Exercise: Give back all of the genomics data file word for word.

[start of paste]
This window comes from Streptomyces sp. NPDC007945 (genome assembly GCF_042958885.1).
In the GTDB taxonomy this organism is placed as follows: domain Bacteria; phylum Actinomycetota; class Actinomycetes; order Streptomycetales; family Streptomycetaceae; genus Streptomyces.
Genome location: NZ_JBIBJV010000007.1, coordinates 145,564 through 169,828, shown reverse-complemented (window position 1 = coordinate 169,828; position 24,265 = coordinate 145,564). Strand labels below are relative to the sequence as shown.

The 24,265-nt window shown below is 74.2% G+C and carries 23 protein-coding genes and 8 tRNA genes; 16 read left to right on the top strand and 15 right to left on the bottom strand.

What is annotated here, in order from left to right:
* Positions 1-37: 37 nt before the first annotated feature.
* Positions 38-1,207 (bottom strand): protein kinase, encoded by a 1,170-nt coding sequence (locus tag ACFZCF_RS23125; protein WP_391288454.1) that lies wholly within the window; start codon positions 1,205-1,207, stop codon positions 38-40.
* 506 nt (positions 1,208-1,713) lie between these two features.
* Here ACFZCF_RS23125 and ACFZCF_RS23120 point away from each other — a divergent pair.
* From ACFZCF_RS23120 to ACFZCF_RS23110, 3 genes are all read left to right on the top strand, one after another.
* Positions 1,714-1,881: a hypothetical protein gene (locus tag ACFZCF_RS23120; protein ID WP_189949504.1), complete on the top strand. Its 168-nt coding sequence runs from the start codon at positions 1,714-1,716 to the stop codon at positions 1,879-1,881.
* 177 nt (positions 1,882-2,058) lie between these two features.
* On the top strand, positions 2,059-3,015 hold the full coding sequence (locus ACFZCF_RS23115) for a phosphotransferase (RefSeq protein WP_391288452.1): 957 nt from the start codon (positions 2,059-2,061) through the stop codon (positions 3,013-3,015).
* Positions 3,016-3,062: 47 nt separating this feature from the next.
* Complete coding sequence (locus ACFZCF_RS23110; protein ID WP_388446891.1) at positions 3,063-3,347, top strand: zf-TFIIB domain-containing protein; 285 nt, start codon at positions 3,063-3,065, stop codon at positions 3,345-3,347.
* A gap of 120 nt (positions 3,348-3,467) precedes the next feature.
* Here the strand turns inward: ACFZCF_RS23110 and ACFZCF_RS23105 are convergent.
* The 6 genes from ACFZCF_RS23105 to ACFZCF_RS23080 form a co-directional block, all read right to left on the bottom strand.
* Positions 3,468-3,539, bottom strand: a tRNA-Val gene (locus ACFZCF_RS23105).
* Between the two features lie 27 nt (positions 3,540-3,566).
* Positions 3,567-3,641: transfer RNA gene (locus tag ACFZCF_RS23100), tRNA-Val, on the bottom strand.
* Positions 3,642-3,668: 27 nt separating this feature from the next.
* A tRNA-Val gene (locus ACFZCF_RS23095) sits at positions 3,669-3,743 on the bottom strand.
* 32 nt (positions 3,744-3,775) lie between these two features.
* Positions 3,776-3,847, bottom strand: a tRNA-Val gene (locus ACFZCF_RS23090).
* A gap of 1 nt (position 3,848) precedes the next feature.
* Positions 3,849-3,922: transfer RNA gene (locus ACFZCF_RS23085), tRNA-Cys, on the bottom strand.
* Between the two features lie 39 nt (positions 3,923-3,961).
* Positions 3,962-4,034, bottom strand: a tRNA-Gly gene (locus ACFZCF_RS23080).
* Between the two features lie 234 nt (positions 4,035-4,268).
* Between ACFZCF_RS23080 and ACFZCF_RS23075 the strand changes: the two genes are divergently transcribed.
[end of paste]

This window comes from Streptomyces sp. NPDC007945 (genome assembly GCF_042958885.1).
In the GTDB taxonomy this organism is placed as follows: domain Bacteria; phylum Actinomycetota; class Actinomycetes; order Streptomycetales; family Streptomycetaceae; genus Streptomyces.
Genome location: NZ_JBIBJV010000007.1, coordinates 145,564 through 169,828, shown reverse-complemented (window position 1 = coordinate 169,828; position 24,265 = coordinate 145,564). Strand labels below are relative to the sequence as shown.

The 24,265-nt window shown below is 74.2% G+C and carries 23 protein-coding genes and 8 tRNA genes; 16 read left to right on the top strand and 15 right to left on the bottom strand.

What is annotated here, in order from left to right:
* Positions 1-37: 37 nt before the first annotated feature.
* Positions 38-1,207 (bottom strand): protein kinase, encoded by a 1,170-nt coding sequence (locus tag ACFZCF_RS23125; protein WP_391288454.1) that lies wholly within the window; start codon positions 1,205-1,207, stop codon positions 38-40.
* 506 nt (positions 1,208-1,713) lie between these two features.
* Here ACFZCF_RS23125 and ACFZCF_RS23120 point away from each other — a divergent pair.
* From ACFZCF_RS23120 to ACFZCF_RS23110, 3 genes are all read left to right on the top strand, one after another.
* Positions 1,714-1,881: a hypothetical protein gene (locus tag ACFZCF_RS23120; protein ID WP_189949504.1), complete on the top strand. Its 168-nt coding sequence runs from the start codon at positions 1,714-1,716 to the stop codon at positions 1,879-1,881.
* 177 nt (positions 1,882-2,058) lie between these two features.
* On the top strand, positions 2,059-3,015 hold the full coding sequence (locus ACFZCF_RS23115) for a phosphotransferase (RefSeq protein WP_391288452.1): 957 nt from the start codon (positions 2,059-2,061) through the stop codon (positions 3,013-3,015).
* Positions 3,016-3,062: 47 nt separating this feature from the next.
* Complete coding sequence (locus ACFZCF_RS23110; protein ID WP_388446891.1) at positions 3,063-3,347, top strand: zf-TFIIB domain-containing protein; 285 nt, start codon at positions 3,063-3,065, stop codon at positions 3,345-3,347.
* A gap of 120 nt (positions 3,348-3,467) precedes the next feature.
* Here the strand turns inward: ACFZCF_RS23110 and ACFZCF_RS23105 are convergent.
* The 6 genes from ACFZCF_RS23105 to ACFZCF_RS23080 form a co-directional block, all read right to left on the bottom strand.
* Positions 3,468-3,539, bottom strand: a tRNA-Val gene (locus ACFZCF_RS23105).
* Between the two features lie 27 nt (positions 3,540-3,566).
* Positions 3,567-3,641: transfer RNA gene (locus tag ACFZCF_RS23100), tRNA-Val, on the bottom strand.
* Positions 3,642-3,668: 27 nt separating this feature from the next.
* A tRNA-Val gene (locus ACFZCF_RS23095) sits at positions 3,669-3,743 on the bottom strand.
* 32 nt (positions 3,744-3,775) lie between these two features.
* Positions 3,776-3,847, bottom strand: a tRNA-Val gene (locus ACFZCF_RS23090).
* A gap of 1 nt (position 3,848) precedes the next feature.
* Positions 3,849-3,922: transfer RNA gene (locus ACFZCF_RS23085), tRNA-Cys, on the bottom strand.
* Between the two features lie 39 nt (positions 3,923-3,961).
* Positions 3,962-4,034, bottom strand: a tRNA-Gly gene (locus ACFZCF_RS23080).
* Between the two features lie 234 nt (positions 4,035-4,268).
* Between ACFZCF_RS23080 and ACFZCF_RS23075 the strand changes: the two genes are divergently transcribed.